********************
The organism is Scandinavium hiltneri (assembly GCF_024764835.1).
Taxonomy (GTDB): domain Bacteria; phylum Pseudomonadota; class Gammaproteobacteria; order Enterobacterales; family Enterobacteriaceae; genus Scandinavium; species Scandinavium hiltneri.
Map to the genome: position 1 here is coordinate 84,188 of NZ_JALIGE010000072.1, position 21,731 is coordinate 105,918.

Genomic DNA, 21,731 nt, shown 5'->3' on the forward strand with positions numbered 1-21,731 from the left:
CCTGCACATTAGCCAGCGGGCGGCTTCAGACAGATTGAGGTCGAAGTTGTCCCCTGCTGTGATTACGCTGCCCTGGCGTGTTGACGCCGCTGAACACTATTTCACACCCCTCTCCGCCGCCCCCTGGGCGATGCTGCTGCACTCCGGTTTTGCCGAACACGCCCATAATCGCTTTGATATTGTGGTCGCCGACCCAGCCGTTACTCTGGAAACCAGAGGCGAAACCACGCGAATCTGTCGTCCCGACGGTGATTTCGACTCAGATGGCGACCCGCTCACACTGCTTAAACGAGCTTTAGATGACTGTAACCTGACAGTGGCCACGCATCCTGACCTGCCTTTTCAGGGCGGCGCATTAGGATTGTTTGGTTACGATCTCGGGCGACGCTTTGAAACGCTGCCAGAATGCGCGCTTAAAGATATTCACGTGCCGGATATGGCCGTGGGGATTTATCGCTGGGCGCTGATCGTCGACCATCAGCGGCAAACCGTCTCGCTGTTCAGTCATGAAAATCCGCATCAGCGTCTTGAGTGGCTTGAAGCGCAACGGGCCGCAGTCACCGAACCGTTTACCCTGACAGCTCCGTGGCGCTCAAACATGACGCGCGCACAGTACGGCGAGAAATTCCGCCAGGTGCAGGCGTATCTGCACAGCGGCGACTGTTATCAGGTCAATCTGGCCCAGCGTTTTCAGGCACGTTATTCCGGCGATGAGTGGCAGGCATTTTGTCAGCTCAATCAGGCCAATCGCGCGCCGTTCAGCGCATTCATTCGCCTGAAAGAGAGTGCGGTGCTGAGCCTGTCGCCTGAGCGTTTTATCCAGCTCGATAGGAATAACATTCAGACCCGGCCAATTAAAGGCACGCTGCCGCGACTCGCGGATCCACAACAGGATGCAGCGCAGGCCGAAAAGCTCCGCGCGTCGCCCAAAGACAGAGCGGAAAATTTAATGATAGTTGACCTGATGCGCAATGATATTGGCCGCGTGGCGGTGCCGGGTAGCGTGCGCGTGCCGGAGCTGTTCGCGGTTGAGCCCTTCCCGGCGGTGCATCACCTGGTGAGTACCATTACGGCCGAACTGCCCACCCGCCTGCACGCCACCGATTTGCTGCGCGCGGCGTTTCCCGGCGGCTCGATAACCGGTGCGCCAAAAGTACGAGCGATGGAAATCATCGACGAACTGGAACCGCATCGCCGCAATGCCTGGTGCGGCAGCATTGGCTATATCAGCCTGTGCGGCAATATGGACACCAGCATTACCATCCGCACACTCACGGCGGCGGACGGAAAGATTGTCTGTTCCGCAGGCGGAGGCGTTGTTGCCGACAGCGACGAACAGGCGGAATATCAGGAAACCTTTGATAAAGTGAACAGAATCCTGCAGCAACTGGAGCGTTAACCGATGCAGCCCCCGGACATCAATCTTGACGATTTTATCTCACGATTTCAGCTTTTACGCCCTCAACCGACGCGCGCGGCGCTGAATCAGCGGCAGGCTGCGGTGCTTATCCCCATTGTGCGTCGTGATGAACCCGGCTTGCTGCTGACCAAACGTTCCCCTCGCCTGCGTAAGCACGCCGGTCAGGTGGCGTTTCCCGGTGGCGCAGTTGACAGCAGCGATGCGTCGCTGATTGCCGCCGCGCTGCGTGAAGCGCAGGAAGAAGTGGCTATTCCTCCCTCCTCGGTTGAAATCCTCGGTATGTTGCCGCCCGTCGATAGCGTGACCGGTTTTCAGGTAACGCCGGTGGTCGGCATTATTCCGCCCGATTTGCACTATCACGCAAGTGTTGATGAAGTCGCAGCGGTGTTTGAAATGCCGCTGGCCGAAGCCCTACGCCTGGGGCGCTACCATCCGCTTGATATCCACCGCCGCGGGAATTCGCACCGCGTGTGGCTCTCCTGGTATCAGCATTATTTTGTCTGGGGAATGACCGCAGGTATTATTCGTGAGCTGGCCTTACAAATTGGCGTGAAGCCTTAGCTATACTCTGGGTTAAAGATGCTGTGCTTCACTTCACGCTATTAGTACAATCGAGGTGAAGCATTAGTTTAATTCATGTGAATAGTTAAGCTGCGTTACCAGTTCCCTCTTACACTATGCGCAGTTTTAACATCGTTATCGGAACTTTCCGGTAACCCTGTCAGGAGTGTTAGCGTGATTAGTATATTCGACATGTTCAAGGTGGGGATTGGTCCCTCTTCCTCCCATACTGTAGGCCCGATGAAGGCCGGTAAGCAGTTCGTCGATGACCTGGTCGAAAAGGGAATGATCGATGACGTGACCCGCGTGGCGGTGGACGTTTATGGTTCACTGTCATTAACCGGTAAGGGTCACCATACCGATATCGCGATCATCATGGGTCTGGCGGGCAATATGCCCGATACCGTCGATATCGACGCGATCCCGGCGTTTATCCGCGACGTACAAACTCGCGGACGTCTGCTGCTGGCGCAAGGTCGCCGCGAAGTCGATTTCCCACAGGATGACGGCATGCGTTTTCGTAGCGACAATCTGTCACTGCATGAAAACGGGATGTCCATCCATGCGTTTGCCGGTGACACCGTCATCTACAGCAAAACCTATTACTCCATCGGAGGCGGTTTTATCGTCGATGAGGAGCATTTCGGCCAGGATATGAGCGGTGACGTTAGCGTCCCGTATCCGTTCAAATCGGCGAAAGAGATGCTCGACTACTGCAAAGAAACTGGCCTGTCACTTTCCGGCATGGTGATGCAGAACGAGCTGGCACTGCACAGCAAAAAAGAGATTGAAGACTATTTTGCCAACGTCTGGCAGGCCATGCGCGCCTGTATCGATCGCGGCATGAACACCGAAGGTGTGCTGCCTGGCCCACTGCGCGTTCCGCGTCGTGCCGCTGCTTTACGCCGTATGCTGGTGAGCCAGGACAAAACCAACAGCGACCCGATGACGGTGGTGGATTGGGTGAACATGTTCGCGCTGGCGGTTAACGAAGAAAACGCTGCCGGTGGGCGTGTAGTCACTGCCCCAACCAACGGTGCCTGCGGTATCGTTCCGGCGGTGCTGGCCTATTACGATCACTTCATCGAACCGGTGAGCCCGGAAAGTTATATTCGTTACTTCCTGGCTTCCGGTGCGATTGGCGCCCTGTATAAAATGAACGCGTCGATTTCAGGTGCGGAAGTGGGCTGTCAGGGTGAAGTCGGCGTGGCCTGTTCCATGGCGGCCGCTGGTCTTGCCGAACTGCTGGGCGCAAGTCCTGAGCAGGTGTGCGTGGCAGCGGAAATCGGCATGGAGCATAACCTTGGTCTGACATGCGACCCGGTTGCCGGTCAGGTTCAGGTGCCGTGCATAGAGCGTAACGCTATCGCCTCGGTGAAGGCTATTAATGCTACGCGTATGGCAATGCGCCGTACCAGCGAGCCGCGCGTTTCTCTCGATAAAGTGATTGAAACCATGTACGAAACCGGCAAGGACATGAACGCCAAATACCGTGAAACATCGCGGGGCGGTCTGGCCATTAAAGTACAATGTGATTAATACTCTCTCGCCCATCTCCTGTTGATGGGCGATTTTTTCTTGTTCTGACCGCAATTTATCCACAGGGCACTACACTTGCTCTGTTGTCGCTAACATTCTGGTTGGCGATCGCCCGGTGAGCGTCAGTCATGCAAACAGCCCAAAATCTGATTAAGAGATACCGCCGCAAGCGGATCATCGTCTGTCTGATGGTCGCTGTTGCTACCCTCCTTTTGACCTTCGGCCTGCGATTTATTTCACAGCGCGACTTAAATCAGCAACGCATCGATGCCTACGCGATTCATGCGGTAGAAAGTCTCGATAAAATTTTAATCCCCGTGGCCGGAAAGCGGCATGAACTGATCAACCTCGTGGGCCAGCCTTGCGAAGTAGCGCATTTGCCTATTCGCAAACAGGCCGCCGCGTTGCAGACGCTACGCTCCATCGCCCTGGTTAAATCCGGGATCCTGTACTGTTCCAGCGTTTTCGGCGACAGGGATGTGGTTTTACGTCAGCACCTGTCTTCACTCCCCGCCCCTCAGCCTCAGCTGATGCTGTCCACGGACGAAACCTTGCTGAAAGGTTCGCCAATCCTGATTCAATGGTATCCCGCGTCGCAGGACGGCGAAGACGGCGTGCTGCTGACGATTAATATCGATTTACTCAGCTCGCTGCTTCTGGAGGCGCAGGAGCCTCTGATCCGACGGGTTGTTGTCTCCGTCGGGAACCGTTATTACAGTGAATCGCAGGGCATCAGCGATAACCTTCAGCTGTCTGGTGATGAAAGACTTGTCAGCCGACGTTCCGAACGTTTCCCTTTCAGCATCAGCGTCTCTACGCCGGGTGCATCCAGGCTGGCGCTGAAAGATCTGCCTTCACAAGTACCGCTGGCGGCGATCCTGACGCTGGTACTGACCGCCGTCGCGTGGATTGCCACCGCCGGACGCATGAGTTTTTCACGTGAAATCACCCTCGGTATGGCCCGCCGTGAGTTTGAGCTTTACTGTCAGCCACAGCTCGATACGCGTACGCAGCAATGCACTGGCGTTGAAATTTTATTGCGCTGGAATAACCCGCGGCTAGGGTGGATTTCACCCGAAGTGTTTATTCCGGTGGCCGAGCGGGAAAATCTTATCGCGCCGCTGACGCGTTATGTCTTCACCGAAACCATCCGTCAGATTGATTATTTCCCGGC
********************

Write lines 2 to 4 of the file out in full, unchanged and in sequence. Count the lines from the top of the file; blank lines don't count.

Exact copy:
Taxonomy (GTDB): domain Bacteria; phylum Pseudomonadota; class Gammaproteobacteria; order Enterobacterales; family Enterobacteriaceae; genus Scandinavium; species Scandinavium hiltneri.
Map to the genome: position 1 here is coordinate 84,188 of NZ_JALIGE010000072.1, position 21,731 is coordinate 105,918.

Genomic DNA, 21,731 nt, shown 5'->3' on the forward strand with positions numbered 1-21,731 from the left: